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Thread: WH heat trap interfering with Hot Water Lobster?

  1. #1
    DIY Junior Member eric28805's Avatar
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    Default WH heat trap interfering with Hot Water Lobster?

    I put in a Hot Water Lobster recirculating system and it doesn't seem to be working. After doing some research, it looks like my WH (5-year old Whirlpool Gold, 50-gallon) has heat traps that could be interfering.

    Is there an easy way around this? If not, is there a hard way around it?

  2. #2
    DIY Senior Member Fubar411's Avatar
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    If it is a Whirlpool, the flame-lock system could be goofing things up. What do you mean by not working?

  3. #3
    DIY Junior Member eric28805's Avatar
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    we just aren't getting the hot water any faster than before -- and the bathroom is almost directly above the water heater (two stories above)
    Last edited by eric28805; 08-11-2010 at 10:51 AM.

  4. #4
    DIY Junior Member eric28805's Avatar
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    is flame-lock a gas thing? I probably should have included that my WH is electric

  5. #5
    Moderator & Master Plumber hj's Avatar
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    Unfasten the hot and cold supply lines, reach into the pipes on the heater and "yank" the heat traps out. BUT, there is more to a convection circulation system than just installing a "Lobster" in the piping. IF the pipes are not sloped properly to insure convective circulation it will NOT occur, without a pump, no matter what you do to the piping.
    Last edited by hj; 08-11-2010 at 04:03 PM.

  6. #6
    DIY Junior Member 6t7gto's Avatar
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    Default Opinions please

    Watcha think?


    http://hotwaterlobster.com/

    Thanks,
    David

  7. #7
    DIY Senior Member wjcandee's Avatar
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    It seems awfully-expensive for what it is. The watts (grundfos) system with the pump and the end-of-line crossover valve and associated hoses is about $200. http://www.homedepot.com/h_d1/N-5yc1...1#.UQAxVSdtUj0 Ten dollars less in some other places. The replacement valve (or extra valve) alone is about $45. Google Grundfos 595926 "Comfort Valve". The Lobster is, if I understand, basically just the temperature-controlled valve. So its price seems high to me unless I am missing something. For that money, you might as well get the pump, too.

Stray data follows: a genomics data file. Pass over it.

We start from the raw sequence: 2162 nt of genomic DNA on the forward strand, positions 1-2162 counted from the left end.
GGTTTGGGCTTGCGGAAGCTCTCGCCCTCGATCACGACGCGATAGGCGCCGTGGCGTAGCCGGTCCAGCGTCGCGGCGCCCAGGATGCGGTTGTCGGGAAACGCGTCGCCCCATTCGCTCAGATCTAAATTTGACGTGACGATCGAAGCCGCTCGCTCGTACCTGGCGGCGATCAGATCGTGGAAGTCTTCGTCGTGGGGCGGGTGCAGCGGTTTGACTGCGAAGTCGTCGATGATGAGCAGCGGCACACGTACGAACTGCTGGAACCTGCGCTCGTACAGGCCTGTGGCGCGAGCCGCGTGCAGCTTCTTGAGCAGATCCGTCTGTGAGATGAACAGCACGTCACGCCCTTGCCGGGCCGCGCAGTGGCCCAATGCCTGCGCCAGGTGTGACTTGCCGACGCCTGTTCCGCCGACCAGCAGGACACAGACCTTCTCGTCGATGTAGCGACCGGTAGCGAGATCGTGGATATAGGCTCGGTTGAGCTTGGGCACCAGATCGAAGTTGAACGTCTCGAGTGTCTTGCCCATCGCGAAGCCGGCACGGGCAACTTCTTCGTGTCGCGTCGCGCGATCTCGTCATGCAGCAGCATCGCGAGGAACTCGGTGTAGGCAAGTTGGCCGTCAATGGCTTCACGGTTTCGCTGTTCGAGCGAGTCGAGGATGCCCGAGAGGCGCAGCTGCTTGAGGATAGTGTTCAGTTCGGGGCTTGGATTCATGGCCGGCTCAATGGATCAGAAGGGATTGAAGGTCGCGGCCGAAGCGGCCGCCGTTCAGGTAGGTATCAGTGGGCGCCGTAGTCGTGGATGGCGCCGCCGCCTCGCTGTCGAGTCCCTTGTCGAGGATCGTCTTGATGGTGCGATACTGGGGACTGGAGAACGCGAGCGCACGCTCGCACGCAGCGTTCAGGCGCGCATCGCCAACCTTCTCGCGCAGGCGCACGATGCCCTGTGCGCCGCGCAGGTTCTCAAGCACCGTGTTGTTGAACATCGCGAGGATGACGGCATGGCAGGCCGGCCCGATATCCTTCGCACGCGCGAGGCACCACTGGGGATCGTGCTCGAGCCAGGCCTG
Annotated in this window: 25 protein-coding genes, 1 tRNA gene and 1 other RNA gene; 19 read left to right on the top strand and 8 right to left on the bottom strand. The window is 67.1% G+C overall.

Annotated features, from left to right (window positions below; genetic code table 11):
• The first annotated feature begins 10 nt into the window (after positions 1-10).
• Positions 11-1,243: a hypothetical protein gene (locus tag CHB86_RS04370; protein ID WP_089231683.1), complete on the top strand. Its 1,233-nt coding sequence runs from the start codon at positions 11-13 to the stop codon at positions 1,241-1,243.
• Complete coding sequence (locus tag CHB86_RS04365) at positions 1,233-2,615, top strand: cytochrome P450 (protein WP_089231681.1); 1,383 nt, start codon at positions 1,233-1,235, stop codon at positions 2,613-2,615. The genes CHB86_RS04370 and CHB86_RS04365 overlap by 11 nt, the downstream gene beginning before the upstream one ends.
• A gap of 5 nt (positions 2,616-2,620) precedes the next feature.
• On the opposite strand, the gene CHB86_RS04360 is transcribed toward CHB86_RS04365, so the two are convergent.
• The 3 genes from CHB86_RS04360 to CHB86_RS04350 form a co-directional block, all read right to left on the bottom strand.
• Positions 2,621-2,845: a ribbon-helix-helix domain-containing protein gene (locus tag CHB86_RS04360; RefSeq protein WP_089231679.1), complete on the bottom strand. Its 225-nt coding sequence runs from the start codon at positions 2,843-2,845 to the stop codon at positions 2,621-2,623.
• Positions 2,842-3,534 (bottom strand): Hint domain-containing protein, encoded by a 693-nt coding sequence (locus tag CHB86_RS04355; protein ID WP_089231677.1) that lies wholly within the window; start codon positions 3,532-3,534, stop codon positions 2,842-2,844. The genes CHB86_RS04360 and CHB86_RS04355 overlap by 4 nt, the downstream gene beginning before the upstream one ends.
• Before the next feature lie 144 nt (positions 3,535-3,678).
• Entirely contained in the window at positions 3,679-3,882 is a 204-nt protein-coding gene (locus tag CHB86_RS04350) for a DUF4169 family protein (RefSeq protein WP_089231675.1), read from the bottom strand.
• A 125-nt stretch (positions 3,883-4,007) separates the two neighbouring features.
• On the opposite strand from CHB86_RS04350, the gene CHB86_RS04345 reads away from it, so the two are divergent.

I installed the Grundfos pump and two valves (one for each branch of our hot water system), and it works very, very well. It was 11 degrees out last night, and at the furthest reaches of the house, the tap water in the morning was warm within 2 seconds and hot not much longer thereafter. Before the pump and crossover valves, we would have to run it literally more than a minute on a morning like this before it was anything but ice cold. (Our plumber said, "Just seemed like a minute." Nope. More than a minute. I timed it repeatedly.)

    That said, there is NO WAY this thing "saves energy" as the literature would have you believe. The water has cooled more than enough by the time it gets back to the water heater that it isn't going to let you start with "warmer water". As a practical matter, it will come out a cold tap long before it makes it back to the heater, unless it's a very short run in which case the system won't add much. So much of the marketing material on that site is crap. However, with the pump the system does indeed get you hot water much faster than before.

  8. #8
    DIY Junior Member 6t7gto's Avatar
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    Thank you for the reply and the link.
    David

  9. #9
    DIY Junior Member DeLuke's Avatar
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    We have installed several Hot Water Lobster Instant Hot Water Valves in a variety of plumbing systems (water heaters in attics, basements and garages...pipes through crawls and concrete...reverse "pipe slopes") with great success. Since the water heater itself creates the pressure to circulate the water through the system, we found that the only thing needed is an open circuit between the HWL Valve and the hot water tank (no check valves or heat traps). Our customers rave about them.

    D. Luke

  10. #10

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    the hot water heater creates pressure that's useful for circulation?? interesting.....

  11. #11
    DIY Senior Member Reach4's Avatar
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    This system uses the cold water feed, rather than a separate return line.

    It seems to me that either the return cold water into the heater should be at a bottom for a gravity system, or the dip tube should be somehow insulated.

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